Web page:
SeiVis: An interactive visual subsurface modeling application

Thomas Hollt, Wolfgang Freiler, Fritz M. Gschwantner, Helmut Doleisch, Gabor F. Heinemann, Markus Hadwiger

Research output: Contribution to journalArticlepeer-review

13 Scopus citations

Abstract

The most important resources to fulfill today’s energy demands are fossil fuels, such as oil and natural gas. When exploiting hydrocarbon reservoirs, a detailed and credible model of the subsurface structures is crucial in order to minimize economic and ecological risks. Creating such a model is an inverse problem: reconstructing structures from measured reflection seismics. The major challenge here is twofold: First, the structures in highly ambiguous seismic data are interpreted in the time domain. Second, a velocity model has to be built from this interpretation to match the model to depth measurements from wells. If it is not possible to obtain a match at all positions, the interpretation has to be updated, going back to the first step. This results in a lengthy back and forth between the different steps, or in an unphysical velocity model in many cases. This paper presents a novel, integrated approach to interactively creating subsurface models from reflection seismics. It integrates the interpretation of the seismic data using an interactive horizon extraction technique based on piecewise global optimization with velocity modeling. Computing and visualizing the effects of changes to the interpretation and velocity model on the depth-converted model on the fly enables an integrated feedback loop that enables a completely new connection of the seismic data in time domain and well data in depth domain. Using a novel joint time/depth visualization, depicting side-by-side views of the original and the resulting depth-converted data, domain experts can directly fit their interpretation in time domain to spatial ground truth data. We have conducted a domain expert evaluation, which illustrates that the presented workflow enables the creation of exact subsurface models much more rapidly than previous approaches. © 2012 IEEE.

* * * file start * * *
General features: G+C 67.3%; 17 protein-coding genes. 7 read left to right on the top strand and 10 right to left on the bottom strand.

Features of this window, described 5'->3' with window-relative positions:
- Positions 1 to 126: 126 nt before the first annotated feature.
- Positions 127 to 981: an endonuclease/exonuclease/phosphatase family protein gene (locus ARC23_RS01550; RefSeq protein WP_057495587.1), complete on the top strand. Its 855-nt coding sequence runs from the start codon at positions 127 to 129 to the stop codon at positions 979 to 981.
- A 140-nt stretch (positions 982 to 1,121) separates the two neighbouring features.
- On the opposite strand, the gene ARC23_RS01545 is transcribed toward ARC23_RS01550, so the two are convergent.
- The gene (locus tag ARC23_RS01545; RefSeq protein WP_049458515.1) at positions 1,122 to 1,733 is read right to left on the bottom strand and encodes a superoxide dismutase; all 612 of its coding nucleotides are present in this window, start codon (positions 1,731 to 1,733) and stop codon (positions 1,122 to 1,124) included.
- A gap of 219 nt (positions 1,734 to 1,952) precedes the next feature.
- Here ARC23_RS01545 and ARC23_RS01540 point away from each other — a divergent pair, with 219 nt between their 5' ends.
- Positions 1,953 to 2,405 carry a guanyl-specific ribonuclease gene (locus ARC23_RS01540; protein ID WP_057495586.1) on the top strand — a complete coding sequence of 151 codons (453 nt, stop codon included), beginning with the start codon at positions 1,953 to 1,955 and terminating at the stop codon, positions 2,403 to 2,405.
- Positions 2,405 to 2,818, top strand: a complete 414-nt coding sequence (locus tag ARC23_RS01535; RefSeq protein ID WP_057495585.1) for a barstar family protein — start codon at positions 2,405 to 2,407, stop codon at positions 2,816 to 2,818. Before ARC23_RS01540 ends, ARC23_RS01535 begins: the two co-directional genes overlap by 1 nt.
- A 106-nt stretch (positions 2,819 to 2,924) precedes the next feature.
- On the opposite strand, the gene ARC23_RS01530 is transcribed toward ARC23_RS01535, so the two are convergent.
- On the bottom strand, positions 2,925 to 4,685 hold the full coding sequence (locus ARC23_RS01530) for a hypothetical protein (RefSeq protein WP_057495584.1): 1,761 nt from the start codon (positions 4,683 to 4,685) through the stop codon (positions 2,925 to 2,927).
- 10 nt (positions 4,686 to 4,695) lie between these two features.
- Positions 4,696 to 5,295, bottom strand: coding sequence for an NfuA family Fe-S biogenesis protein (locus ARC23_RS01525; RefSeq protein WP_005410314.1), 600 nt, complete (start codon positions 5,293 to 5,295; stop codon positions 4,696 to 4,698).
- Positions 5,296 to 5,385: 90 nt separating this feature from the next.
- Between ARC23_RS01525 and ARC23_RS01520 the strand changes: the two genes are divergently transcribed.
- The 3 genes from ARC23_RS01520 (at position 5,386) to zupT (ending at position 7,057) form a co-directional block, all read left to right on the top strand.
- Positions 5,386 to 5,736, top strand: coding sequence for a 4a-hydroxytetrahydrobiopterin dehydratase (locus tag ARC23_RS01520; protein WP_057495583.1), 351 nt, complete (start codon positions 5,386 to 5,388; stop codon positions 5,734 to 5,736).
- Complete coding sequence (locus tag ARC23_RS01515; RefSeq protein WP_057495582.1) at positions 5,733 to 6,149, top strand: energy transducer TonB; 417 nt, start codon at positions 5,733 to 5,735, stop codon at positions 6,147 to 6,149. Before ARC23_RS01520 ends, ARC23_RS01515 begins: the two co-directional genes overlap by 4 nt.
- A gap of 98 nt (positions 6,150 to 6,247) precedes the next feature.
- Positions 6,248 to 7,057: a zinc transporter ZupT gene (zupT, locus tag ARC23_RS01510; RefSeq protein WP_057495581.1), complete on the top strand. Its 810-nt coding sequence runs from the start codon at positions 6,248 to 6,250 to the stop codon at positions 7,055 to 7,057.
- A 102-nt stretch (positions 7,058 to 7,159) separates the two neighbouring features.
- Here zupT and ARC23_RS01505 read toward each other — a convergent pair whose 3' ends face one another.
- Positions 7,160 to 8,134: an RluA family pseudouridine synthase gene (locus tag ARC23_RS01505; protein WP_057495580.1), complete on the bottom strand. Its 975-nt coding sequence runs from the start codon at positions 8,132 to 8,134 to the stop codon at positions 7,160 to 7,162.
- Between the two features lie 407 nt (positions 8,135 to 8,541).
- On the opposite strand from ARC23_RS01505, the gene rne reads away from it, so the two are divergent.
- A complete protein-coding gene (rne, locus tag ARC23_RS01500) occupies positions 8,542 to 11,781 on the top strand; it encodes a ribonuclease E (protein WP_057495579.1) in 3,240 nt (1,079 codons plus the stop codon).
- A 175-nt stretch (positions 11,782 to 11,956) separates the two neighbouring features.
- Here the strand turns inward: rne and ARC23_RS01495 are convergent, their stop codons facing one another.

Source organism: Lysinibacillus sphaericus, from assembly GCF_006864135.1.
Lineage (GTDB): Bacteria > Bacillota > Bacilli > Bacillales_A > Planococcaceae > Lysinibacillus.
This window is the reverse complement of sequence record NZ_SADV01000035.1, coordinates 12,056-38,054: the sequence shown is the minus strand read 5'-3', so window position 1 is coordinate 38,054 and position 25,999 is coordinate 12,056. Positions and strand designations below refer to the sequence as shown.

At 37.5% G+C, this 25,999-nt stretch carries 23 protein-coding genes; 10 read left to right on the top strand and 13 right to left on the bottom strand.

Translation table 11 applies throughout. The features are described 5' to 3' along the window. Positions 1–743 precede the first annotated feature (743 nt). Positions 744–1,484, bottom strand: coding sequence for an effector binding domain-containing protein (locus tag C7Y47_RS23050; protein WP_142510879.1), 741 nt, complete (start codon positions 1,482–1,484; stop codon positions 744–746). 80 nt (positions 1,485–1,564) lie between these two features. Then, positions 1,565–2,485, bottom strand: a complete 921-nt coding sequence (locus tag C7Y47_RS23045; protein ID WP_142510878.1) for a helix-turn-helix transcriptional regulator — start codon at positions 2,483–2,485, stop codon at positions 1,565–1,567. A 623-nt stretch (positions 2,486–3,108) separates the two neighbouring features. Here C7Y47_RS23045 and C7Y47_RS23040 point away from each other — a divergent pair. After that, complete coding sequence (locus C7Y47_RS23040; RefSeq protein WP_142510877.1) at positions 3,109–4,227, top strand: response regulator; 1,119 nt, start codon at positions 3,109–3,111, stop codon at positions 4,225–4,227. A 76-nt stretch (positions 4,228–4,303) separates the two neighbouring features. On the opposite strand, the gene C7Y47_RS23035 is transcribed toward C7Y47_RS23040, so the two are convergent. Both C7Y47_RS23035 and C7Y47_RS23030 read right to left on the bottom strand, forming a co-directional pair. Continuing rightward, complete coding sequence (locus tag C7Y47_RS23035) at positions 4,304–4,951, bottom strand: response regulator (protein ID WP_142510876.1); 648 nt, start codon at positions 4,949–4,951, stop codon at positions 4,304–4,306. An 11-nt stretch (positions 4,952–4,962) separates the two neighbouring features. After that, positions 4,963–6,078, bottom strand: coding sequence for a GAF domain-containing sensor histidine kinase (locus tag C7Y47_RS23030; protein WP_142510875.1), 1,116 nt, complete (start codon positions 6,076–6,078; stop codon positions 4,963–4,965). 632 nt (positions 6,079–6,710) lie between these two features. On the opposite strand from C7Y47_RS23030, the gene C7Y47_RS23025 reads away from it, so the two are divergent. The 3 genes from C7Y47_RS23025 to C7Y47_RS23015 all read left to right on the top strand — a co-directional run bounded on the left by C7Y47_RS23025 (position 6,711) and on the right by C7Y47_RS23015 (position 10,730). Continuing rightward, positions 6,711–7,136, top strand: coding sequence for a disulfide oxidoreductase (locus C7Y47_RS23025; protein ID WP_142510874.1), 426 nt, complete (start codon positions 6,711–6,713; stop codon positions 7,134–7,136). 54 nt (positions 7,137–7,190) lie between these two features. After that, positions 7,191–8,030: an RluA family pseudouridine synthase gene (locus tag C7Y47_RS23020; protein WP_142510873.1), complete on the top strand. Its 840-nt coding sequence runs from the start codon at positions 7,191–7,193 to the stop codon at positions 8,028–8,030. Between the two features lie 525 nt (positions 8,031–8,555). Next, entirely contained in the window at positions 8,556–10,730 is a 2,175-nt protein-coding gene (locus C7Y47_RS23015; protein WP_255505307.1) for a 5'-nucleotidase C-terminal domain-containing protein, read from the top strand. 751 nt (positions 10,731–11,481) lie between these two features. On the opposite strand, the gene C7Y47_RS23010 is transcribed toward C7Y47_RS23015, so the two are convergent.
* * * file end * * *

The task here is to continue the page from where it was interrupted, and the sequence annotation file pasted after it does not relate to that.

Original languageEnglish (US)
Pages (from-to)2226-2235
Number of pages10
JournalIEEE Transactions on Visualization and Computer Graphics
Volume18
Issue number12
DOIs
StatePublished - Dec 2012

ASJC Scopus subject areas

  • Signal Processing
  • Computer Graphics and Computer-Aided Design
  • Software
  • Computer Vision and Pattern Recognition

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